“Even if my father and mother abandon me, the Lord will hold me close” (Psalm 27:10).
Can a mother forget the baby at her breast and have no compassion on the child she has born? Though she may forget, I will not forget you!
” (Isaiah 49:15 NIV)
3.) If someone wholeheartedly believed the following words, how might their life be different?
“I’m praying not only for [my present disciples] but also for those who will believe in me because of … their witness about me.” That they would know that “you [God] love them as much as you love me” —Jesus
(John 17:20-23 NLT)
Skill 1 - A Beloved Child Identity
You'll need the story you wrote during the last exercise, for this one. If you haven't written it yet, please take a few minutes and do so now. Why write it down? When you write your story, it opens up your heart like few things can. And when a heart is receptive, it is postured to hear what Jesus has to say to you concerning your specific journey. He knows you—and your story—better than anyone and being open to him—the Healer of the Heartbroken—is imperative for you to experience greater wholeheartedness and the "better life" that results because of it. Again, if you haven’t finished writing your story, please take a few minutes and do so now. You’ll be glad you did.
Take a deep cleansing breath and exhale slowly. The next questions I'm about to ask you, will require courage to answer. (Now don't worry. If you weren't already courageous, you wouldn't have started your wholehearted journey—let alone, made it this far. You've got this!) The initial discomfort you may feel when answering these questions, will pail in comparison to the better life you'll be experiencing on the other side of them!
First, I would like to talk to those who are addressing wounds experienced in their child or teen years:
- Where were your parents when the event you wrote about transpired?
- Where was your father?
- Where was your mother?
- Did either of them play an active role in it?
- Did either of them play a passive role in it (did they place you in an environment that made you vulnerable (or more likely) to be wounded)?
Let's quickly refer to my story as an example, use it as a case study, my stepfather played an "active" role in shattering my heart. My mother played a much more "passive" role. (Passive roles are more difficult for us to detect or acknowledge.) As a child (dependent on my mom), it was her choice to place me in an abusive environment. My father also played a "passive" role in the wound, though less directly. His decision not to step in, when he was made aware of the situation, also allowed the abuse to continue.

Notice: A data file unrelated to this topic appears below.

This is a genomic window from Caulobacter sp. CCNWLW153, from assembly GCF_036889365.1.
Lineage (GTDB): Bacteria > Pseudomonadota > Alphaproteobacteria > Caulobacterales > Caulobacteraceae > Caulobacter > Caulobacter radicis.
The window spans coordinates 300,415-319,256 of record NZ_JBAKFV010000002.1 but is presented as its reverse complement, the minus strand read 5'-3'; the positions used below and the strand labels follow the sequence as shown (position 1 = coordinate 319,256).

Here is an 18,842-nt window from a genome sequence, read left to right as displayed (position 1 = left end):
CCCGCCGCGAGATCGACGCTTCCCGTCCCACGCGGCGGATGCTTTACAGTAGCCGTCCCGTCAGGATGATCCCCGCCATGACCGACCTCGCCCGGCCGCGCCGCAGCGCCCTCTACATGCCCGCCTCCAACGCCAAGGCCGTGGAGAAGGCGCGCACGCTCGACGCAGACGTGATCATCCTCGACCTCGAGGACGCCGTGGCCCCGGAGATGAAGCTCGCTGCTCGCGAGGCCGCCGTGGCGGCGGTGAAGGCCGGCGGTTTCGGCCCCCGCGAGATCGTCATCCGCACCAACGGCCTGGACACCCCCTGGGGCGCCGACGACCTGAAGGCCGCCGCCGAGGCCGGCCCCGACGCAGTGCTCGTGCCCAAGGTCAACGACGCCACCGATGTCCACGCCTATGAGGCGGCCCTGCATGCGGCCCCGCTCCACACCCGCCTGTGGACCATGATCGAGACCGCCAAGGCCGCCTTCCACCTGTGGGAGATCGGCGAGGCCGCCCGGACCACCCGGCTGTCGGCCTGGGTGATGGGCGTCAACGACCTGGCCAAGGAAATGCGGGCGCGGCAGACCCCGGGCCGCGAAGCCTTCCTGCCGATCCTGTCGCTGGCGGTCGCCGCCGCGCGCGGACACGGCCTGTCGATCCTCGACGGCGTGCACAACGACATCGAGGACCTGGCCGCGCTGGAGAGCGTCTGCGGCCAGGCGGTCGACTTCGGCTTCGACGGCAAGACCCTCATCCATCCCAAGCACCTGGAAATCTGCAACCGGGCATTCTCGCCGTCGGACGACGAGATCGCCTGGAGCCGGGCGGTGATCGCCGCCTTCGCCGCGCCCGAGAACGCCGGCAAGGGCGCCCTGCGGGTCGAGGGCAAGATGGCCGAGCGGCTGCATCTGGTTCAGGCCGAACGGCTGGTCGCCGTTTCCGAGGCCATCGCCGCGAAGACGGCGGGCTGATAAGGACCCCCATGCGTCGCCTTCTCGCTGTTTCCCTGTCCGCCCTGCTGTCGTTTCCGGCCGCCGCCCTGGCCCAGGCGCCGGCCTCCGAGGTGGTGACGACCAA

Second, here are some questions for those addressing wounds that occurred in your adult years:
- Who played an active role in your wounding?
- Did anyone play a passive role in your wounding?
- Was there an earlier time in your life, you remember feeling similarly to the way you felt during the adulthood wounding (you've chosen to write about)?
- If so, what events lead up to that feeling you experienced when you were younger? (Please consider writing about this younger event before (or alongside) your adulthood story of "shattering." If you do, you'll want to answer the questions (above) that are specifically geared toward childhood/teen wounds as well. Remember, the younger you were when the story of shattering occurred, the greater power and potential it has to heal your past, restore your peace and thrust you into that "better life" Jesus prepared for you.
If there are any details that came to light, in your answers above, that have not yet been included in your written story, thus far, please take a moment and add them now. These details are not only important for you to gain greater clarity and understanding of your journey, but will also be beneficial for you in a future exercise you'll engage in at the conclusion of Skill 4, A Mature Love. Once you've finished this exercise, you'll be ready to progress into Skill 2 (Courage) and Skill 3 (Spiritual Smarts). Keep up the incredibly courageous work you are doing. You're almost halfway through The Wholehearted Journey (next session, you'll officially be there)! You're doing great!
Transform your Brain
“It has been found that 12 minutes of daily focused prayer over an 8 week period can change the brain to such an extent that it can be measured on a brain scan.” —Dr. Caroline Leaf (Neuroscientist)
All the other skills are built upon Skill 1, A Beloved Child. It’s foundational. To help you speed your way into greater wholeheartedness—and solidify your identity as a much beloved child of God—we’ve created this 12 minute prayer. Praying along with this, will not only transform your heart and soul, but as Dr. Leaf’s research concludes, it will physiologically transform your brain.
Podcasts on Skill 1